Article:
Employers that use temporary workers regularly should assess their staffing needs in the light of the draft Agency Workers Regulations published on 15 October 2009.
The regulations will not take effect until October 2011 (only a couple of months before the final EU Directive “deadline”). However, this should not encourage employers to be complacent. The trade unions have been pressing hard for an early implementation but the government appears to have been more persuaded by business and recruitment sector warnings that an early implementation (ie October 2010) would be damaging to the delicate economy.
While it may be tempting to place the agency worker file towards the bottom of the in-tray, prudent employers will take advantage of the greater lead-in time to better plan their resourcing needs.
The government has already consulted on the main policy aspects of the legislation, with the final period of consultation on the detail of the draft regulations now ending on 11 December 2009. It is then likely that final regulations will be laid before Parliament in early 2010, entering the statute books before the general election.
Although a Conservative government is unlikely to be hugely in favour of this legislation, given that the key terms of the directive are “non-negotiable”, it would be naïve to conclude that a Tory government would have the flexibility to change materially the current proposals. In addition, one has to question whether amending this legislation would be a major priority for any new government given the challenges facing the UK.
It is therefore highly unlikely that the final legislation will differ greatly from that now proposed. Overall, the government and social partners (ie the CBI and TUC) had limited room to take a more minimalistic interpretation than they have. We appear to have a reasonably balanced piece of legislation, albeit that some difficult questions remain.
Going forward, the government estimates increased annual costs of up to £1.4bn (private sector hirers) and up to £337m (public sector hirers).
It is inevitable that agencies will seek to maintain their margins and employers will probably need to work with their existing agencies and perhaps test the market to determine if better value providers/terms can be negotiated. Note that there will be a reasonableness test on temp-to-perm fees.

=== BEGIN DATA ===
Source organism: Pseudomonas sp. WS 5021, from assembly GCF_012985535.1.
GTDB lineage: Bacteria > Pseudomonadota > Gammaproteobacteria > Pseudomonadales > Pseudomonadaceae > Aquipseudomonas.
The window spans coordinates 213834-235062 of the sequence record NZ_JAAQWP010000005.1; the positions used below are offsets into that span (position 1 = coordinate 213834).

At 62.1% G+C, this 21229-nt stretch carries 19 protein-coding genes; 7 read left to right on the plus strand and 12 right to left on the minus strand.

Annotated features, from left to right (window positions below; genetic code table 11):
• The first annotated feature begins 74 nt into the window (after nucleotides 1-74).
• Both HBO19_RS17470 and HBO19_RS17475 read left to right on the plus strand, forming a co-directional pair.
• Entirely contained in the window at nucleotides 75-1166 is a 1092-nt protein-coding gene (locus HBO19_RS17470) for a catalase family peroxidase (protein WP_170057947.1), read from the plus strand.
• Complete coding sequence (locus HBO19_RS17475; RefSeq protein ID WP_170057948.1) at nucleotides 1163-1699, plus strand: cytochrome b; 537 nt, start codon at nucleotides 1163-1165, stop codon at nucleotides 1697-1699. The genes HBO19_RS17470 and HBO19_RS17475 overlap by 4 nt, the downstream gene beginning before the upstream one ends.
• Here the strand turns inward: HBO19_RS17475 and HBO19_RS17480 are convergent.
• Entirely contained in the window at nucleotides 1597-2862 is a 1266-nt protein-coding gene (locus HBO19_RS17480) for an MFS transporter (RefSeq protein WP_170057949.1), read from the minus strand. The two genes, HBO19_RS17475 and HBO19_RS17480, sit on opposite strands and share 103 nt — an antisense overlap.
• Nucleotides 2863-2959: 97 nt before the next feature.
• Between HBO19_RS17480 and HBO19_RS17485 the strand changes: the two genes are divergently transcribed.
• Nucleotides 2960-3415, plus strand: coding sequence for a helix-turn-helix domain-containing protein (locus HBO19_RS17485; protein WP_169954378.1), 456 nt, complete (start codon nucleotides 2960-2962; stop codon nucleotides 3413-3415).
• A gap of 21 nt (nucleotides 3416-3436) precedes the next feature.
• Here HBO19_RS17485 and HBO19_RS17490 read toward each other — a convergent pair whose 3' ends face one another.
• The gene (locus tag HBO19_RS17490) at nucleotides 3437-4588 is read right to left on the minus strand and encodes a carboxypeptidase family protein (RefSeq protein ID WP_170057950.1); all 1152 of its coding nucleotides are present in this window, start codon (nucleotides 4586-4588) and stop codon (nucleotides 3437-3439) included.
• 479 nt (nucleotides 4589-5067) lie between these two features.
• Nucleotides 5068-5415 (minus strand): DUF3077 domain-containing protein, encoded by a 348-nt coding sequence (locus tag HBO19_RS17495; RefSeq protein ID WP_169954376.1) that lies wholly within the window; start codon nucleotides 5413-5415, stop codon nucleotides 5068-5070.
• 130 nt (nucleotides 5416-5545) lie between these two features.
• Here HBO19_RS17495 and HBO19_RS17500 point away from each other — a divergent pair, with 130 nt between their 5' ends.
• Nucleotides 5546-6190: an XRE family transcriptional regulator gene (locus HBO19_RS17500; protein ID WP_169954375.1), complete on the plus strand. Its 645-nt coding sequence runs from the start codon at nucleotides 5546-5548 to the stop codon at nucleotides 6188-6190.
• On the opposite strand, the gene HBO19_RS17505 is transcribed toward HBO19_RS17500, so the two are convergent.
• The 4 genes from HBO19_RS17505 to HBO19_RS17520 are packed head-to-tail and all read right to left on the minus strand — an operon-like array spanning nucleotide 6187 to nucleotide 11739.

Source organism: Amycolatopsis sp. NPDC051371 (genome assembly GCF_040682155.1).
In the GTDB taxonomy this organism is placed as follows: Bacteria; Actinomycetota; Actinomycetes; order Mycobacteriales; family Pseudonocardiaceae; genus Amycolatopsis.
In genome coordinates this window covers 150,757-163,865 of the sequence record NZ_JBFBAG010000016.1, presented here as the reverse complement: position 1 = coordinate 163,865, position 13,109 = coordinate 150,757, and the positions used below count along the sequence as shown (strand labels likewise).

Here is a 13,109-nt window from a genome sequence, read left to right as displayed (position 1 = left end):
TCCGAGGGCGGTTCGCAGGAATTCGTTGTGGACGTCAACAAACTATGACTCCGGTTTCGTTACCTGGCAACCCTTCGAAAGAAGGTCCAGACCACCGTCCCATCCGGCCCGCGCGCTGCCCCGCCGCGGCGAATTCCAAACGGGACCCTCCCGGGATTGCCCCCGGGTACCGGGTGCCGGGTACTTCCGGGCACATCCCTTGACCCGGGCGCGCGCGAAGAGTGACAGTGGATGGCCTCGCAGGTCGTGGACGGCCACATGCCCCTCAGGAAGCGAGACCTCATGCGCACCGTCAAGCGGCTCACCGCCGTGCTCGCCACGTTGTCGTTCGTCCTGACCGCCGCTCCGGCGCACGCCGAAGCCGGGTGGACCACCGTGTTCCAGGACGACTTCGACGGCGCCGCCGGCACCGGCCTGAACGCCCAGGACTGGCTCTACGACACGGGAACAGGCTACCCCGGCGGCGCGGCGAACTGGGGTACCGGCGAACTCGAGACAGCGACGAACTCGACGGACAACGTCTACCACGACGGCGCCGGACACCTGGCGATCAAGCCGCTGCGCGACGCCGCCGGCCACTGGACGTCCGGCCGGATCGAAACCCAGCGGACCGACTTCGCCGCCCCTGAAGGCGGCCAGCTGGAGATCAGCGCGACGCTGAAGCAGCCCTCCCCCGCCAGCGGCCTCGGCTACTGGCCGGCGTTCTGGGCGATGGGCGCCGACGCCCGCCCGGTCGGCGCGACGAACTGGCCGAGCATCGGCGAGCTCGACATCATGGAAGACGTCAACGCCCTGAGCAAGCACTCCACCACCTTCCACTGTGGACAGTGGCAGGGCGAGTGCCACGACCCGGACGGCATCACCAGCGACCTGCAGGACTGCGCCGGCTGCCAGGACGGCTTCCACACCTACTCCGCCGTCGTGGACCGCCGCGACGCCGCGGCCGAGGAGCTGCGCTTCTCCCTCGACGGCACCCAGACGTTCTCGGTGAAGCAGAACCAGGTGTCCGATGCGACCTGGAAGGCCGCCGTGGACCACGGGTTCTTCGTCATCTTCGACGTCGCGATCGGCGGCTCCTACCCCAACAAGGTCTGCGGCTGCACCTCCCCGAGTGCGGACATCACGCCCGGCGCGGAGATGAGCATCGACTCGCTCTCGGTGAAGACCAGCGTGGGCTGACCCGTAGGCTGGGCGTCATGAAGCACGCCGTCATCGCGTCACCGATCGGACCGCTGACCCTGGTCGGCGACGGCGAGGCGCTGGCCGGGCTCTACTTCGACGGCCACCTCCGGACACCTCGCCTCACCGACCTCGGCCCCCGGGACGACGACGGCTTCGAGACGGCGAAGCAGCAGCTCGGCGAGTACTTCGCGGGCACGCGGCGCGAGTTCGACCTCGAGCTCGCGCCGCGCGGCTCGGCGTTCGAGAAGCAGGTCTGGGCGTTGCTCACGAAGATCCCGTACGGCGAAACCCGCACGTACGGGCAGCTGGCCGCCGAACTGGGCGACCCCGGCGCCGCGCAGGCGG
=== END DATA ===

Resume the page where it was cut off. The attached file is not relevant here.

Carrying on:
Employers should consider conducting a workforce planning review now and examine what staffing leads and skills they will need to resource for their business in the medium term. They should also assess to what extent they rely on temporary workers supplied via third parties – technically employment businesses, but usually called employment agencies – and determining what premium is paid to the agency for enjoying such flexibility. Can dependence be reduced by, for example, shifting to direct recruitment, or can administration be eased by exclusivity with one or a handful of suppliers?
In summary, employers need to analyse their use of agency temps and assess what effects compliance with the legislation will have in terms of costs and practices. For some employers, the status quo will be the appropriate course. However, for many employers in both public and private sectors, these changes afford an opportunity to look at how its flexibility needs are met and at what cost and whether there are any better value ways of meeting those needs.
- Temporary labour could be contracted on a ‘managed service’ basis, whereby individuals contract via a limited company, which may make it more difficult for an individual to argue that he is a worker. It should not be regarded as a solution where the individual is genuinely not self-employed.
- Look at steps needed to comply with the ‘day one’ rights of access to employment information and collective facilities such as leisure/refreshment, transport facilities and crèches.
- If you continue to use agencies, adjust your systems and consider that you will be obliged to disclose to the agency the pay rates etc of permanent comparators (this may well cause concern in terms of confidentiality).
Mark Hammerton, partner, Eversheds